Four Northern Ireland holidaymakers have been put on anti-rabies treatment after they were bitten by animals while on holiday in Turkey.
The Public Health Agency has issued warnings to avoid animal bites after holidaymakers were put on a course of anti-rabies injections.
It is impossible to tell whether a stray animal could carry the disease as it may appear well, the PHA said. Over the past month four people were put on anti-rabies treatments as a precautionary measure but no cases of the full-blown disease have developed.
Dr Richard Smithson, Consultant in communicable disease control with the PHA, said: “In the past few weeks we have had several people returning from Turkey who have been bitten by animals and have had to be given anti-rabies treatment. This treatment is not pleasant as it consists of a series of injections. However, it is essential as rabies is always fatal and once it starts to develop it is too late to start treatment.”
Rabies is spread through animal saliva, usually through a bite — but it can also be spread through a scratch or by an animal licking a cut or wound, or saliva getting into the eyes, mouth or nose.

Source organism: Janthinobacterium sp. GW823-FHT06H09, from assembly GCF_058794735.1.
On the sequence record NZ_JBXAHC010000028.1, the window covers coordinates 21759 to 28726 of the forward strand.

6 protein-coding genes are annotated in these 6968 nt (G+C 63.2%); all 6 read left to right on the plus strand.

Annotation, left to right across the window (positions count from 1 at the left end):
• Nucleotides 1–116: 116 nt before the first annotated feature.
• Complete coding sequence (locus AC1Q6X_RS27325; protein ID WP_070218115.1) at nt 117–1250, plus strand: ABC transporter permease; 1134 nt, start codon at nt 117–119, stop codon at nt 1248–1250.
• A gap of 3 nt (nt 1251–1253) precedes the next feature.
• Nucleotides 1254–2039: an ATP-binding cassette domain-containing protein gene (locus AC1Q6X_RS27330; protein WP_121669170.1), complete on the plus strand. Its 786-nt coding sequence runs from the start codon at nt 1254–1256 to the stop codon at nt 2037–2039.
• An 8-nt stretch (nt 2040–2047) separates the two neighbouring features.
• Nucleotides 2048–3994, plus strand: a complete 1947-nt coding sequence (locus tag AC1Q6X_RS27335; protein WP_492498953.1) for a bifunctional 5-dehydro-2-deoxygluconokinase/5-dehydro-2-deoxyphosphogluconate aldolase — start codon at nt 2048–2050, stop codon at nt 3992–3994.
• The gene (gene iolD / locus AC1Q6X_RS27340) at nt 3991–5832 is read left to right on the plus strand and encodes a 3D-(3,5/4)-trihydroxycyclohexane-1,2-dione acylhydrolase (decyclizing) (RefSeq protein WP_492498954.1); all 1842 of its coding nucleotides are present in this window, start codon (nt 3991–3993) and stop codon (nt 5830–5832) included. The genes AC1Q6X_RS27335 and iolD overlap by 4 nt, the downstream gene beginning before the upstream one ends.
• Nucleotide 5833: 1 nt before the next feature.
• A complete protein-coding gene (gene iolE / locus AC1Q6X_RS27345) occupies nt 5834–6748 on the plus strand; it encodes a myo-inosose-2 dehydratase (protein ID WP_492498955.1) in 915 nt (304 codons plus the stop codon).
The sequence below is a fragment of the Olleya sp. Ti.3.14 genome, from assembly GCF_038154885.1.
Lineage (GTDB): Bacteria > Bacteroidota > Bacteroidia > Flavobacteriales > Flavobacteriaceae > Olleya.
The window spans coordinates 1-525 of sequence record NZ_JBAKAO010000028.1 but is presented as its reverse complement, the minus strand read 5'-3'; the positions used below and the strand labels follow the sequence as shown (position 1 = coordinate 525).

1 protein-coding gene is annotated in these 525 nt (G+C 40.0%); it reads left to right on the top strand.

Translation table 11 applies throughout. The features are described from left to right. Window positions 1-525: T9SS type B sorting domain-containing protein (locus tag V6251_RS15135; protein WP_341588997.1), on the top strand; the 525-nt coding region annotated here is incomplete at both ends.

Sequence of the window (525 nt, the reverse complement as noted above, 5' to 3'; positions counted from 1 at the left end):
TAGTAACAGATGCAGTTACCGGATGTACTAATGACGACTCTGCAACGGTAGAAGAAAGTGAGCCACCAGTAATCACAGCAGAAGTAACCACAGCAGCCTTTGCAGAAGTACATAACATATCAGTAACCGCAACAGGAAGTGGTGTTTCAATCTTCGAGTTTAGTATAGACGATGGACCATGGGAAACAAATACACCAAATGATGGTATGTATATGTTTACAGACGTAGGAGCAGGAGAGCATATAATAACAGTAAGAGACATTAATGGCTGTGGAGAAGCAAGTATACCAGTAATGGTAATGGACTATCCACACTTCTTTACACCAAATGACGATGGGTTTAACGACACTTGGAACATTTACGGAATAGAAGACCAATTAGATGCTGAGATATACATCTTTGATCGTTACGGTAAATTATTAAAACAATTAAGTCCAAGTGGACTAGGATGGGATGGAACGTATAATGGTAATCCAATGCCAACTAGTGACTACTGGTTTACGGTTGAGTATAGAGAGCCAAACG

The disease cannot be transmitted through intact skin. It is commonly spread by dogs but can be spread by other mammals including cats and monkeys. Last year Belfast woman Lisa McMurray lost her fight for life after she contracted what was thought to have been the first case of rabies recorded in Northern Ireland in 70 years.
She spent weeks in the intensive care unit at the Royal Victoria Hospital after falling ill on her return from a visit abroad. It is believed she may have contracted the virus at an animal sanctuary.